I relapsed into some bad habits, namely not blogging (not even feebly attempting to do so), so I'll include both last week's and this week's finds in this post.
I think what locks me down, at least some of the time, is that I get hung up on trying to cover everything I've been reading. In the last few weeks, I've had the great luck to read some incredible books, of varying genres and styles, but when I go to actually write about these books (whether in a formal or informal review), I realize there's a whole bunch of things I haven't caught up on as of late, and then I become convinced that I should write about this before that, devote time to this book before moving onto the next good read... etc. Excuses, all of it, but honest excuses.
In case I don't get to them in future posts - I fully intend to, but it seems that my intentions don't always play out the way they should - here are the following books that readers should take notice of:
- Catching Fire by Suzanne Collins - The riveting and surprising follow-up to last Fall's The Hunger Games. This series is going to catch on even bigger now, so get to it before the hype wears you out.
- Candor by Pam Bachorz - Egmont USA's first title, and it's a doozy - A Stepford Wives-esque tale revolving around a small, affluent Florida community that is brainwashing its youth. Bachorz offers some small, but vital twists to her authoritarian nightmare, and the book doesn't quite take you where you think it's going to. Oscar, the son of the town's founder/chief manipulator, is an unlikely hero, a boy saving others for the benefits they bring to him (money, sex, favors...) until he meets the new girl in town... A quick, unsettling, and immensely satisfying read.
- Andromeda Klein by Frank Portman - This strange YA title is going to halt a lot of readers in their tracks by the first chapter. Plow through the extended references and intellectual musings on occult history and practice from the protagonist, and you'll end up falling in deep for the story of awkward and anti-social Andromeda Klein as she navigates mysterious occurrences following the death of her best friend, Daisy, the disappearance of her secret older boyfriend, and the sudden seizure of a collection of valuable and rare occult titles by the "Friends of the Library." It's hard to be very original when it comes to YA lit, but Portman has shown he has the ability to pull off one of the most difficult of voices - teenage girl - and make it sound not only convincing, but original and true.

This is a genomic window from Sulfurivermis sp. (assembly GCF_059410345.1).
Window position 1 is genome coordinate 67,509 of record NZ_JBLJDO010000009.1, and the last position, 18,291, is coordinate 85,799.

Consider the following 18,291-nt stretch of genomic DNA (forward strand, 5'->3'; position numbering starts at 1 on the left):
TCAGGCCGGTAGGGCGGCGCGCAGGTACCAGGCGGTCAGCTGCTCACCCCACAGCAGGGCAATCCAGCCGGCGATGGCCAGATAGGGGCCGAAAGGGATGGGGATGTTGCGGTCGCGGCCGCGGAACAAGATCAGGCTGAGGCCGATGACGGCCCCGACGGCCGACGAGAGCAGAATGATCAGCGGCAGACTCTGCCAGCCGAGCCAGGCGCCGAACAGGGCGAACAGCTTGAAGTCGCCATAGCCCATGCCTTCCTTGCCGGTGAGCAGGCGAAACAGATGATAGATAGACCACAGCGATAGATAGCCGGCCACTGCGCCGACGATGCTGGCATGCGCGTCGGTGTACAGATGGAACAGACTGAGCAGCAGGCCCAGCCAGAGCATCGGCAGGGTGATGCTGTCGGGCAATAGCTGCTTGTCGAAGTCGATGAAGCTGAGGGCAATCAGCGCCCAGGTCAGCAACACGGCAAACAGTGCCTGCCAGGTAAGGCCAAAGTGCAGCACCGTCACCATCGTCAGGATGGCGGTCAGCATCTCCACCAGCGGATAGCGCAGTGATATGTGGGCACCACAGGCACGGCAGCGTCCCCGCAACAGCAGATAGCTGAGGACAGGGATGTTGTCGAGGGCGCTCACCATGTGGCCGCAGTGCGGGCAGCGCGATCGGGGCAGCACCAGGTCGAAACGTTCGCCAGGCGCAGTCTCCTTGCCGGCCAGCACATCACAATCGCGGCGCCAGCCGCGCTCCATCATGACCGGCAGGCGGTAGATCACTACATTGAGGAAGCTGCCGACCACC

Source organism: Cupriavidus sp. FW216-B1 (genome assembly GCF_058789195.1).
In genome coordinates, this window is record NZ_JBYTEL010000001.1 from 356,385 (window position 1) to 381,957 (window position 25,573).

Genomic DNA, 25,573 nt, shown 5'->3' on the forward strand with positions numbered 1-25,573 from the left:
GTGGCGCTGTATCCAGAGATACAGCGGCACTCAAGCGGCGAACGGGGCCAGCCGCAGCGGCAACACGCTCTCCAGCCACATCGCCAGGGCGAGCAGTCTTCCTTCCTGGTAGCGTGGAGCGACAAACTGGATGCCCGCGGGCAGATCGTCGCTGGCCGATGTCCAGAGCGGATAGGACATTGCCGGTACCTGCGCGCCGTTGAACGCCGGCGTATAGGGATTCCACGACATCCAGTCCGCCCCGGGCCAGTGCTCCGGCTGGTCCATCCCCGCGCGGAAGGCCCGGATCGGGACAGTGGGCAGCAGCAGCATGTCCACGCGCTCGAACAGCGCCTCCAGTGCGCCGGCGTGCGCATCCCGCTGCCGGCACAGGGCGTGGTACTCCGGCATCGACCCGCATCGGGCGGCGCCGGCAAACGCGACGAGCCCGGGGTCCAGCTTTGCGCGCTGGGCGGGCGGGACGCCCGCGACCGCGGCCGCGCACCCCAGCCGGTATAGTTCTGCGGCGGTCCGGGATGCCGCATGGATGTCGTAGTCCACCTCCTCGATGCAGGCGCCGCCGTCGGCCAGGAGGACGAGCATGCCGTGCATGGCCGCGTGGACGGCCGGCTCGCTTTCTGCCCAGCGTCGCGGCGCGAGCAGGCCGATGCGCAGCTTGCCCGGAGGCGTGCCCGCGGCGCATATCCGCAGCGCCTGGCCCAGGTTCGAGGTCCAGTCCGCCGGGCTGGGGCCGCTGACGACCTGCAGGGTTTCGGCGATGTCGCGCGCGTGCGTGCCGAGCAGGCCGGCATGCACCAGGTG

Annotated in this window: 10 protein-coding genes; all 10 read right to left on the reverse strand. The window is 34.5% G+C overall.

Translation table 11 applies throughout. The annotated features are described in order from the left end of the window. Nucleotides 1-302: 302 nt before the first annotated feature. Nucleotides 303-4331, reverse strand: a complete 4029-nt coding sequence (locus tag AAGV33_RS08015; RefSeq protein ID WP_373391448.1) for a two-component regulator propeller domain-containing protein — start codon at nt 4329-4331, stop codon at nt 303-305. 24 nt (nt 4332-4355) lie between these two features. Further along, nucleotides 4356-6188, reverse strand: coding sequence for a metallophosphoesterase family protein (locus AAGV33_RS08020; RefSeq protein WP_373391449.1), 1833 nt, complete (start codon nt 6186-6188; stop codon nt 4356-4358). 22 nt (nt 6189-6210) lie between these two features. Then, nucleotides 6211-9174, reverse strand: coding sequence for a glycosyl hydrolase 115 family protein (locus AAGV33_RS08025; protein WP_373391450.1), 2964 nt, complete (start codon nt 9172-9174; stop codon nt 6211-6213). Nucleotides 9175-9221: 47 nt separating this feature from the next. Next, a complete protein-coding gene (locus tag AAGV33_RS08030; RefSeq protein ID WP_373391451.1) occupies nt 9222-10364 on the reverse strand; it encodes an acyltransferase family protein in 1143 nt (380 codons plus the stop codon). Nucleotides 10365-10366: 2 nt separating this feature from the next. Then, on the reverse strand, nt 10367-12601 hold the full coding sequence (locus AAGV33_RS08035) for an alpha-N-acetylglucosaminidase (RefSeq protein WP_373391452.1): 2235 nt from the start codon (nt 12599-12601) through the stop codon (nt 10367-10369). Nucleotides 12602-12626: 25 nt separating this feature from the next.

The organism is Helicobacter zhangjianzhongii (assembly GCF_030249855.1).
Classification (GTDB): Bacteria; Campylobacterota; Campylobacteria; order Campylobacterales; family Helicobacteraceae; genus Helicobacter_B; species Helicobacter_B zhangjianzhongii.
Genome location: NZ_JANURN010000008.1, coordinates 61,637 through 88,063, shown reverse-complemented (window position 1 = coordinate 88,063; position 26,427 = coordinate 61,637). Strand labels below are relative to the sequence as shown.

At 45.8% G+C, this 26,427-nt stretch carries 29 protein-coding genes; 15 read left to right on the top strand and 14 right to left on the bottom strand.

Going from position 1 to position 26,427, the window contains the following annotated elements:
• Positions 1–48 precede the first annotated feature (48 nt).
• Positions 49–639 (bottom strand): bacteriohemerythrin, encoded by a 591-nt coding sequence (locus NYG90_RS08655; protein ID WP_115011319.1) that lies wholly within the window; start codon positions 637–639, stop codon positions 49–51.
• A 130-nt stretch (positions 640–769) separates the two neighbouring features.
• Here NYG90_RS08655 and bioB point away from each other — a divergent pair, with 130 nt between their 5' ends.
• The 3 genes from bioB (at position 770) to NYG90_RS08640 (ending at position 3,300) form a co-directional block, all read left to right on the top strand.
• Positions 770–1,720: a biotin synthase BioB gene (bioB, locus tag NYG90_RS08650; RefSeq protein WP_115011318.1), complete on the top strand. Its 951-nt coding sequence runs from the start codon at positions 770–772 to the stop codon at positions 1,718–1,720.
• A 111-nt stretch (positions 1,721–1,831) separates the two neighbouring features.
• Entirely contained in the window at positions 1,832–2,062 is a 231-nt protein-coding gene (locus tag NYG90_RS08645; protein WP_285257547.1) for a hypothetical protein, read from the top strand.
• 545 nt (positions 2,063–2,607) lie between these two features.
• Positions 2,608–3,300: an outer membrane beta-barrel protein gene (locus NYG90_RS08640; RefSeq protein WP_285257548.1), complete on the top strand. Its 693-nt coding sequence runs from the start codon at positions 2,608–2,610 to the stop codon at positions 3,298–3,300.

- When You Reach Me Rebecca Stead - Random House is kicking butt going into Fall, but perhaps no title has had as much publicity impact as this one, a coming of age story masking a subtle fantasy involving a sixth grader, 1970's New York City, mystery notes, and time travel, all loosely wrapped around A Wrinkle in Time. One of those books that you fly through, only to re-read again and again, finding more clues and ties each time around. Stead has done a beautiful job melding two difficult genres - intermediate-level coming of age story and fantasy - and working it well into its background era. I really can't say enough good stuff about this book, partially because of how good it was, and partially because to elaborate thoroughly would give too much away.
- Shiver Maggie Stiefvater - With paranormal romance being all the rage in teen literature, it's hard to find a truly captivating tale amongst the rip-offs. Maybe it's just because I've never been into the vampire thing, but I find werewolves infinitely more interesting. Grace has watched for the wolf with the golden eyes since she was a child. Sam lives two lives, a human in the warm months, a wolf in the cold, but each half is wholly concerned with the girl whose life he saved years ago. I'm not really a crier with books, but this one left me with tears running down my face. It's not perfect - there are a few plot holes and a few moments that are a little too cute to match the tone - but it's definitely well written and offers a neat twist to the already well-tread mythology of werewolves.
Okay, that's a lot of YA, but I swear, I read adult books too! Three that I can absolutely stand by: